Microsoft and the Last Mile Education Fund are launching a new scholarship fund that’s targeting the nationwide shortage of cybersecurity talent.
The Baltimore-based Last Mile Education Fund’s Microsoft Cybersecurity Scholarship Program is providing scholarships to low-income students at two-year institutions, such as community colleges or technical schools with a cybersecurity-related program.
The scholarship is funded by a $6 million grant from Microsoft. It will award emergency financial assistance up to $500, or subsidies to cover the cost of cybersecurity certification licensing exams up to $375. Scholarship awardees will also receive free LinkedIn premium accounts and access to local GitHub sponsored events and GitHub Education benefits like the the Student Developer Pack.
The goal is to provide scholarships to 10,000 low- income students. It grows the work of Last Mile Education Fund “tenfold,” CEO Ruthe Farmer said in a statement. Fiscally sponsored by the Federal Hill-based Digital Harbor Foundation, the fund launched earlier this year with a model to provide funding for students nearing a degree. Along with the support of cybersecurity in particular, the Microsoft-supported scholarship fund also brings a focus on supporting veterans.
“We’re being smart about the workforce and where the gaps are,” April Christina Curley, engagement and partnerships manager at Last Mile Education Fund, told Technical.ly. “Not only do we want to close the gap in supplying technical talent in the cybersecurity workforce, but we want to do that thoughtfully with a diversity mentality and an equity inclusion mentality.”
There are currently 464,000 open jobs in cybersecurity nationally, according to Cyber Seek, a tech job-tracking database from trade group CompTIA. The need to fill these roles isn’t just a matter of providing high paying jobs, though, with a median salary of $103,590 per year, according to the US Bureau of Labor Statistics (BLS), they are. Further, with the rise of ransomware attacks and data leaks, these unfilled roles leave many companies, public and private institutions with vulnerable cyber infrastructure.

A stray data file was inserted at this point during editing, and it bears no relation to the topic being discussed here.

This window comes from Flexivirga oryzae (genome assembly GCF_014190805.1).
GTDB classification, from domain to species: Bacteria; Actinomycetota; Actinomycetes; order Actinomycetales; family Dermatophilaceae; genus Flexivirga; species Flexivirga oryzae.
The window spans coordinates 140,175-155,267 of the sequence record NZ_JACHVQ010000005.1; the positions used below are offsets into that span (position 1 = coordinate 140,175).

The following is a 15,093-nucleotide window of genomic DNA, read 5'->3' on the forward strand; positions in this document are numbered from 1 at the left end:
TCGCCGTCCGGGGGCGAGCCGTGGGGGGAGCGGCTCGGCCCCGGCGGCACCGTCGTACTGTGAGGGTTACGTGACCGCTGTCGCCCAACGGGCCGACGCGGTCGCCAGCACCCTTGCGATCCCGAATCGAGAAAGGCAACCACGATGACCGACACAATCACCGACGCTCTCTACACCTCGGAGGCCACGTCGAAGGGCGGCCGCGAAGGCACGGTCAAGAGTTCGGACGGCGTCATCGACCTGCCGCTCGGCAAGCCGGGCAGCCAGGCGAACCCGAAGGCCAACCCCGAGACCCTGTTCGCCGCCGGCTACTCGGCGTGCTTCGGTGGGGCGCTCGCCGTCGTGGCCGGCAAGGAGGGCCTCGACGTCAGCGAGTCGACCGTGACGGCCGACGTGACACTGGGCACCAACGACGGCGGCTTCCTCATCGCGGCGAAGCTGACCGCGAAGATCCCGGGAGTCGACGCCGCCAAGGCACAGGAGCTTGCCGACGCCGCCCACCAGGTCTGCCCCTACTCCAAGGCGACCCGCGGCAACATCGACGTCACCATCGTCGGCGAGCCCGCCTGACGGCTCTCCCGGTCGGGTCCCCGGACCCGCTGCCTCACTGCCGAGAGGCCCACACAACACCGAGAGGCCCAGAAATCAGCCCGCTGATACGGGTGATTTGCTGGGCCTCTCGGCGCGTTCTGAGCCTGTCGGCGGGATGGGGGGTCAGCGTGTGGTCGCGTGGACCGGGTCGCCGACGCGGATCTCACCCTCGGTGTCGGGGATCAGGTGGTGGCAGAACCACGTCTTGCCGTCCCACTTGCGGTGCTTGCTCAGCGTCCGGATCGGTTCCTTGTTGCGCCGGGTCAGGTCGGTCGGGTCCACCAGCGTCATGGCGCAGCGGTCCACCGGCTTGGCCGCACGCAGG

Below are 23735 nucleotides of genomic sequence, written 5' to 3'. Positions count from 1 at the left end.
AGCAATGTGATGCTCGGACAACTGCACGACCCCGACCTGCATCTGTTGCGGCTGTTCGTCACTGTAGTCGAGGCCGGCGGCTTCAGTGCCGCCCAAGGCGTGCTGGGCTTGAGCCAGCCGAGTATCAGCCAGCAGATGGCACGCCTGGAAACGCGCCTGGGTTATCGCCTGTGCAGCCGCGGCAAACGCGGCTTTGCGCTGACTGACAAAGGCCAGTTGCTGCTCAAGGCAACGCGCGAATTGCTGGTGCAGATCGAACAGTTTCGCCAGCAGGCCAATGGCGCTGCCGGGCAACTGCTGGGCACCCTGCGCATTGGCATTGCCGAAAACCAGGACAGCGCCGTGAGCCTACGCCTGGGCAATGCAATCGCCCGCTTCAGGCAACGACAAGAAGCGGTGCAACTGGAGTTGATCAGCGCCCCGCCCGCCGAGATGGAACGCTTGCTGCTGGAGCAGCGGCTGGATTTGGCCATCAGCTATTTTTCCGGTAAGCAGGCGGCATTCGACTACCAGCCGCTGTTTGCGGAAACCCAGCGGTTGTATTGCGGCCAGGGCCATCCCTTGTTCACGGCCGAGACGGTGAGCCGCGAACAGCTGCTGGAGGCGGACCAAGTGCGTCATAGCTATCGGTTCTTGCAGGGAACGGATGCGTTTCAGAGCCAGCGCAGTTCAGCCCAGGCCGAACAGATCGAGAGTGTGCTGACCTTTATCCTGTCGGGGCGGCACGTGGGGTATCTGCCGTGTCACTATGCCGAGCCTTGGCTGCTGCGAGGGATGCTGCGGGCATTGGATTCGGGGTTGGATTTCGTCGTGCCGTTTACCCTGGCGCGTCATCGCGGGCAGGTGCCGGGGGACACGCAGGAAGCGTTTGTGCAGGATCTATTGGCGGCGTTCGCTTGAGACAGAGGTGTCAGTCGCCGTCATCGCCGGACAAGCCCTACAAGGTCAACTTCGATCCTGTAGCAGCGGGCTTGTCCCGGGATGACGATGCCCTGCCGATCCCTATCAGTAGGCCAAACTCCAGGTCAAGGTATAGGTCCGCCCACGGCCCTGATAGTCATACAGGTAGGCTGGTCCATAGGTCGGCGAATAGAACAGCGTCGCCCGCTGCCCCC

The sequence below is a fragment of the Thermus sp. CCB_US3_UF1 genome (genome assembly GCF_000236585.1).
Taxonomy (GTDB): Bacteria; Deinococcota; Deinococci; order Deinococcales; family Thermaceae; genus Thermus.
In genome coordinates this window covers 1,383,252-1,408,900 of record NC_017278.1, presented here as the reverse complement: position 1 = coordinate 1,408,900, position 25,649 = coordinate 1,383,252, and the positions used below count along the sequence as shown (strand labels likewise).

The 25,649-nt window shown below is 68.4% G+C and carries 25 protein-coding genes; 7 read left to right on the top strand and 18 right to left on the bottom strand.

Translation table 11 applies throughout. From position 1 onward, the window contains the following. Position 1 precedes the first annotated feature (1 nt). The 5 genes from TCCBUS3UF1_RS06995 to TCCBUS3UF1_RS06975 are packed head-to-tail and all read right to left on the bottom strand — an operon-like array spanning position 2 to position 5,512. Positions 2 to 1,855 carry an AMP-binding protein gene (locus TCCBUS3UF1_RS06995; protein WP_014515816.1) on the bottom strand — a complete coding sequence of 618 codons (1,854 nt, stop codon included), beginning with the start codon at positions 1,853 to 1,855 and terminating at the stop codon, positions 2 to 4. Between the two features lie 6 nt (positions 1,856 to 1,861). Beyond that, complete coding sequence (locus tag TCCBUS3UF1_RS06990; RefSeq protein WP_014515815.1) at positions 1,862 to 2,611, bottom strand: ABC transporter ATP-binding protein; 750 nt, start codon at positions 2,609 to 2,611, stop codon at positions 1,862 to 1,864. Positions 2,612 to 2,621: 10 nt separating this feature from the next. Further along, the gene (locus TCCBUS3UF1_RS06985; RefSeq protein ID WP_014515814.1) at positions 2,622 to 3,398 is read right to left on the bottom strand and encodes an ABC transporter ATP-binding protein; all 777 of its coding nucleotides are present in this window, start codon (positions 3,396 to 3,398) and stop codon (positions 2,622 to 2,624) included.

According to estimates by online job search platform Zippia.com, of demographics and statistics for cybersecurity analysts in the United States based off their 30 million profiles and cross referencing with BLS, Census, and current job openings data for accuracy, 71.3% of the people in these roles are men, and 72.6% are white.
In a release announcing the initiative, Microsoft President and Vice Chair Brad Smith said the scholarship will help “to expand financial aid and additional learning services to help more students pursue cybersecurity degrees and certificates, especially if we want to reach the more diverse population that is not well represented in the cybersecurity field today.”
The new scholarship is part of an initiative by Microsoft to help fill 250,000 cybersecurity roles by 2025. That would fill half of the 500,000 roles in the shortage.
Under Last Mile’s model, the goal is not just to provide funding for school but to help prepare students for careers. The LinkedIn premium accounts and GitHub services may feel like small details, but they can make a big difference when it comes to landing a position.
“To remain competitive in this field you have to be able to advocate for yourself and promote yourself,” said Curley, “And that includes being on employer driven sites such as LinkedIn and demonstrating your work through sites like GitHub.”
Applications are open now.Donte Kirby is a 2020-2022 corps member for Report for America, an initiative of The Groundtruth Project that pairs young journalists with local newsrooms. This position is supported by the Robert W. Deutsch Foundation.
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